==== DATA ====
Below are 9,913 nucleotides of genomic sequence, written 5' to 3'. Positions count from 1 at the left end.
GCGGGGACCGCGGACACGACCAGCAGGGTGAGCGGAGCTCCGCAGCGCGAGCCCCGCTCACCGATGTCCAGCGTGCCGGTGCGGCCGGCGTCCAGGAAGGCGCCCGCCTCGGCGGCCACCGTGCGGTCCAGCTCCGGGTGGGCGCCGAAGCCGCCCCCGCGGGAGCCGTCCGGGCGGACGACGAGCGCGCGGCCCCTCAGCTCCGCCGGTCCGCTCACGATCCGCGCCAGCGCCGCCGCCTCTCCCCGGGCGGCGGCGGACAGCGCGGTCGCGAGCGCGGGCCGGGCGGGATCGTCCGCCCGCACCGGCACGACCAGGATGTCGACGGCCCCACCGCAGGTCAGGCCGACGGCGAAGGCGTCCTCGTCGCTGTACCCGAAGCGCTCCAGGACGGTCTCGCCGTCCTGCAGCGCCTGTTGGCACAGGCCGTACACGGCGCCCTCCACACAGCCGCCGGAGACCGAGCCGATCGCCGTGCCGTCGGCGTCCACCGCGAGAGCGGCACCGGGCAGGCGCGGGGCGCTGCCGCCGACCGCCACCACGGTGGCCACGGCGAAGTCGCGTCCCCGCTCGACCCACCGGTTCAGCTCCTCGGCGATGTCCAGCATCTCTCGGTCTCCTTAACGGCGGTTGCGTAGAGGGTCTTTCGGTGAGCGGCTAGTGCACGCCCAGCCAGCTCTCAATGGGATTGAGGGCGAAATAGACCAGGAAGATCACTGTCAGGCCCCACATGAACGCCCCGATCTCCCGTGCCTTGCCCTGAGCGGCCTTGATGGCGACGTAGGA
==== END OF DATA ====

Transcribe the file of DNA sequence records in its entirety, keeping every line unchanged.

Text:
Below are 9,913 nucleotides of genomic sequence, written 5' to 3'. Positions count from 1 at the left end.
GCGGGGACCGCGGACACGACCAGCAGGGTGAGCGGAGCTCCGCAGCGCGAGCCCCGCTCACCGATGTCCAGCGTGCCGGTGCGGCCGGCGTCCAGGAAGGCGCCCGCCTCGGCGGCCACCGTGCGGTCCAGCTCCGGGTGGGCGCCGAAGCCGCCCCCGCGGGAGCCGTCCGGGCGGACGACGAGCGCGCGGCCCCTCAGCTCCGCCGGTCCGCTCACGATCCGCGCCAGCGCCGCCGCCTCTCCCCGGGCGGCGGCGGACAGCGCGGTCGCGAGCGCGGGCCGGGCGGGATCGTCCGCCCGCACCGGCACGACCAGGATGTCGACGGCCCCACCGCAGGTCAGGCCGACGGCGAAGGCGTCCTCGTCGCTGTACCCGAAGCGCTCCAGGACGGTCTCGCCGTCCTGCAGCGCCTGTTGGCACAGGCCGTACACGGCGCCCTCCACACAGCCGCCGGAGACCGAGCCGATCGCCGTGCCGTCGGCGTCCACCGCGAGAGCGGCACCGGGCAGGCGCGGGGCGCTGCCGCCGACCGCCACCACGGTGGCCACGGCGAAGTCGCGTCCCCGCTCGACCCACCGGTTCAGCTCCTCGGCGATGTCCAGCATCTCTCGGTCTCCTTAACGGCGGTTGCGTAGAGGGTCTTTCGGTGAGCGGCTAGTGCACGCCCAGCCAGCTCTCAATGGGATTGAGGGCGAAATAGACCAGGAAGATCACTGTCAGGCCCCACATGAACGCCCCGATCTCCCGTGCCTTGCCCTGAGCGGCCTTGATGGCGACGTAGGA